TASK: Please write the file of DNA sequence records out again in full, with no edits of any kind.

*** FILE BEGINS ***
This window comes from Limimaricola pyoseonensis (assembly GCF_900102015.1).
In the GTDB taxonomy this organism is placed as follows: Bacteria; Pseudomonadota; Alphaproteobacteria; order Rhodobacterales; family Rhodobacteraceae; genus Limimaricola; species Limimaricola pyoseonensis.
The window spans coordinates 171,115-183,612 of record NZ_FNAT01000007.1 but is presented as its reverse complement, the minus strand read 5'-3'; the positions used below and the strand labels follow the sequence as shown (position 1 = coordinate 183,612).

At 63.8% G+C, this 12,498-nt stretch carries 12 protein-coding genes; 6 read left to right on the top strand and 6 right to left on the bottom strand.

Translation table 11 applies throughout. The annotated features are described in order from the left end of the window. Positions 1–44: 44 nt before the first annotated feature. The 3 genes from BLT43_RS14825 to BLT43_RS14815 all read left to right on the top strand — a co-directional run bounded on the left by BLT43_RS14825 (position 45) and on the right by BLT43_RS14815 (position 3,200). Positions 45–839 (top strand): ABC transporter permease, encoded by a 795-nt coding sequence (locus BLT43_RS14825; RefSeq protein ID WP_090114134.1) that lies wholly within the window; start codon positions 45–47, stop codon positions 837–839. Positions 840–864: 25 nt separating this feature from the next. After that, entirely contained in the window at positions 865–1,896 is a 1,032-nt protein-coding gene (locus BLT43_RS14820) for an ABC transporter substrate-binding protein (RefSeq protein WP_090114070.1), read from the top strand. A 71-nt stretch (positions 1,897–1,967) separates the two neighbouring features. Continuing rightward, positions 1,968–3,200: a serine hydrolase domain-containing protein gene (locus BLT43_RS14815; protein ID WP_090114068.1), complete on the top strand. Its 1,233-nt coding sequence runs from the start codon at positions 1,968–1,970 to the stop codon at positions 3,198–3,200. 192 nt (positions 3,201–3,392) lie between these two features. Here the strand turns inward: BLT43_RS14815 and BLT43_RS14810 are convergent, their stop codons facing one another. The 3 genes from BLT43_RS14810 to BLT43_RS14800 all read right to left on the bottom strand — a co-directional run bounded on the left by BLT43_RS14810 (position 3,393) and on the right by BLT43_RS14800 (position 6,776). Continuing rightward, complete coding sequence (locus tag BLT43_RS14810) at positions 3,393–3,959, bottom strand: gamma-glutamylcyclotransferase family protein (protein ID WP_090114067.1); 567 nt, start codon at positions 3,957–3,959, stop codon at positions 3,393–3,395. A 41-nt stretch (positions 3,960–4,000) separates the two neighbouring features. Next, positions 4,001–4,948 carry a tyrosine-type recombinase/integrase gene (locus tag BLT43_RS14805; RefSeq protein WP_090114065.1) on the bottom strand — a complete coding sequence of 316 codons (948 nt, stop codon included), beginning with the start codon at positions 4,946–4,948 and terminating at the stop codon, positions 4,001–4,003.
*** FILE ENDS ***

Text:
This window comes from Limimaricola pyoseonensis (assembly GCF_900102015.1).
In the GTDB taxonomy this organism is placed as follows: Bacteria; Pseudomonadota; Alphaproteobacteria; order Rhodobacterales; family Rhodobacteraceae; genus Limimaricola; species Limimaricola pyoseonensis.
The window spans coordinates 171,115-183,612 of record NZ_FNAT01000007.1 but is presented as its reverse complement, the minus strand read 5'-3'; the positions used below and the strand labels follow the sequence as shown (position 1 = coordinate 183,612).

At 63.8% G+C, this 12,498-nt stretch carries 12 protein-coding genes; 6 read left to right on the top strand and 6 right to left on the bottom strand.

Translation table 11 applies throughout. The annotated features are described in order from the left end of the window. Positions 1–44: 44 nt before the first annotated feature. The 3 genes from BLT43_RS14825 to BLT43_RS14815 all read left to right on the top strand — a co-directional run bounded on the left by BLT43_RS14825 (position 45) and on the right by BLT43_RS14815 (position 3,200). Positions 45–839 (top strand): ABC transporter permease, encoded by a 795-nt coding sequence (locus BLT43_RS14825; RefSeq protein ID WP_090114134.1) that lies wholly within the window; start codon positions 45–47, stop codon positions 837–839. Positions 840–864: 25 nt separating this feature from the next. After that, entirely contained in the window at positions 865–1,896 is a 1,032-nt protein-coding gene (locus BLT43_RS14820) for an ABC transporter substrate-binding protein (RefSeq protein WP_090114070.1), read from the top strand. A 71-nt stretch (positions 1,897–1,967) separates the two neighbouring features. Continuing rightward, positions 1,968–3,200: a serine hydrolase domain-containing protein gene (locus BLT43_RS14815; protein ID WP_090114068.1), complete on the top strand. Its 1,233-nt coding sequence runs from the start codon at positions 1,968–1,970 to the stop codon at positions 3,198–3,200. 192 nt (positions 3,201–3,392) lie between these two features. Here the strand turns inward: BLT43_RS14815 and BLT43_RS14810 are convergent, their stop codons facing one another. The 3 genes from BLT43_RS14810 to BLT43_RS14800 all read right to left on the bottom strand — a co-directional run bounded on the left by BLT43_RS14810 (position 3,393) and on the right by BLT43_RS14800 (position 6,776). Continuing rightward, complete coding sequence (locus tag BLT43_RS14810) at positions 3,393–3,959, bottom strand: gamma-glutamylcyclotransferase family protein (protein ID WP_090114067.1); 567 nt, start codon at positions 3,957–3,959, stop codon at positions 3,393–3,395. A 41-nt stretch (positions 3,960–4,000) separates the two neighbouring features. Next, positions 4,001–4,948 carry a tyrosine-type recombinase/integrase gene (locus tag BLT43_RS14805; RefSeq protein WP_090114065.1) on the bottom strand — a complete coding sequence of 316 codons (948 nt, stop codon included), beginning with the start codon at positions 4,946–4,948 and terminating at the stop codon, positions 4,001–4,003.